Netanyahu orders coalition to fast-track Nationality Law

Prime Minister demands that bill defining Israel as a Jewish State pass final reading before end of Knesset's summer session.

Tzvi Lev,

Israeli flags at the Western Wall in Jerusalem
Israeli flags at the Western Wall in Jerusalem
Flash 90

Prime Minister ordered coalition party heads to fast-track a bill defining Israel as a Jewish State in order to enable it to pass its final reading before the end of the Knesset's summer session.

Tourism Minister Yariv Levin, who has been tasked by Netanyahu to ensure the bill's passage, said that he will find a formula acceptable to all the various governing parties and to have the final draft ready to be voted on by the Knesset by next week.

"The Nationality law is one of the most important laws ever dealt with by the Knesset. It expresses the deepest foundations of Zionism and the foundations upon which the State of Israel was built," said Levin.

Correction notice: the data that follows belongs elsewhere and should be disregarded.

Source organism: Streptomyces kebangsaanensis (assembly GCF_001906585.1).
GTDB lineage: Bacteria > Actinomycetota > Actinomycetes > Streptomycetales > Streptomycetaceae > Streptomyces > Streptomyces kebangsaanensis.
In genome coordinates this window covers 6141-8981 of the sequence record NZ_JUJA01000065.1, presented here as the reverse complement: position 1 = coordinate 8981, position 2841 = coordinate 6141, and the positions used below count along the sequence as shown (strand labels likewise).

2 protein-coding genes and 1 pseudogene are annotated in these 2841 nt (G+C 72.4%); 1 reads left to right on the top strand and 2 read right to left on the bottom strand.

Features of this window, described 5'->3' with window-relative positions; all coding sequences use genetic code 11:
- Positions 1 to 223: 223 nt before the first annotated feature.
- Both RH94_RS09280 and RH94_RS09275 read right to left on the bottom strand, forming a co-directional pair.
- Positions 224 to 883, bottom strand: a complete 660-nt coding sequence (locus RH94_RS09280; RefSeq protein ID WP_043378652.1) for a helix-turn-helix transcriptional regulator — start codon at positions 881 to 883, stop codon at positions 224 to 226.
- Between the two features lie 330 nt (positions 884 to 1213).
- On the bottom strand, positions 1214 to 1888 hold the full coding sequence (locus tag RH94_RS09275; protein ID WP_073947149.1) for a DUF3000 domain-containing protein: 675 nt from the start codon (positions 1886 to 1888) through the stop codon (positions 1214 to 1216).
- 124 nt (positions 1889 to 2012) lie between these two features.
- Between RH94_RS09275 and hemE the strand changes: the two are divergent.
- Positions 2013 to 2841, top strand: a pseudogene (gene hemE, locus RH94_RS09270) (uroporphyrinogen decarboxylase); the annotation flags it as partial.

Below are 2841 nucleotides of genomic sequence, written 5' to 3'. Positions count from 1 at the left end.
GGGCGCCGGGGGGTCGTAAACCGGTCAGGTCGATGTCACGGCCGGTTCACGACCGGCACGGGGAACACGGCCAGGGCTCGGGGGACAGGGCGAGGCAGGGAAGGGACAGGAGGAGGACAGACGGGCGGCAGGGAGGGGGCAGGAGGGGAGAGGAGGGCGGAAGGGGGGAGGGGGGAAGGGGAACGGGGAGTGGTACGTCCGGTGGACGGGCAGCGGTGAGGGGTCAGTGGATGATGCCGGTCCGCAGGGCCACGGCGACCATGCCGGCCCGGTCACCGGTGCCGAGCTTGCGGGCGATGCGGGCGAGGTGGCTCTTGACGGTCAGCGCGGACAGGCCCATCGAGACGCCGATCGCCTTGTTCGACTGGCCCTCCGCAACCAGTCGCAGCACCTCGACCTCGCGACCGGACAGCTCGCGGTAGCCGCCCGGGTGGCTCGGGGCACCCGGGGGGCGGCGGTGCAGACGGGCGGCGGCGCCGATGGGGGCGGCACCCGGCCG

The Knesset had approved the bill's first reading back in 2017 despite opposition from the Kulanu faction, which demanded that an amendment instructing courts to rule according to Jewish civil law in issues which Israeli law does not address be removed from the final version.

While Israel self-identifies as a Jewish State, it's Jewish character has never been anchored into law. The bill enshrines the status of the State of Israel as the nation-state of the Jewish people and the right of the Jewish people to self-determination in its homeland as a unique right for the Jewish people, the symbols of the state, Jerusalem as the capital of Israel, and the Hebrew language as the official language.

In addition, the proposal anchors Israel's connection with Diaspora Jewry, and establishes the Hebrew calendar as the state's official calendar and the commemoration of Israel's Independence Day, the Jewish holidays, and the days of remembrance in the Basic Law.

The Israeli government has been attempting to pass the 'Nationality Law' for years. In 2015, Prime Minister Netanyahu shelved a similar iteration of the bill after then-Justice Minister Livni vehemently opposed the bill and threatened a coalition crisis.




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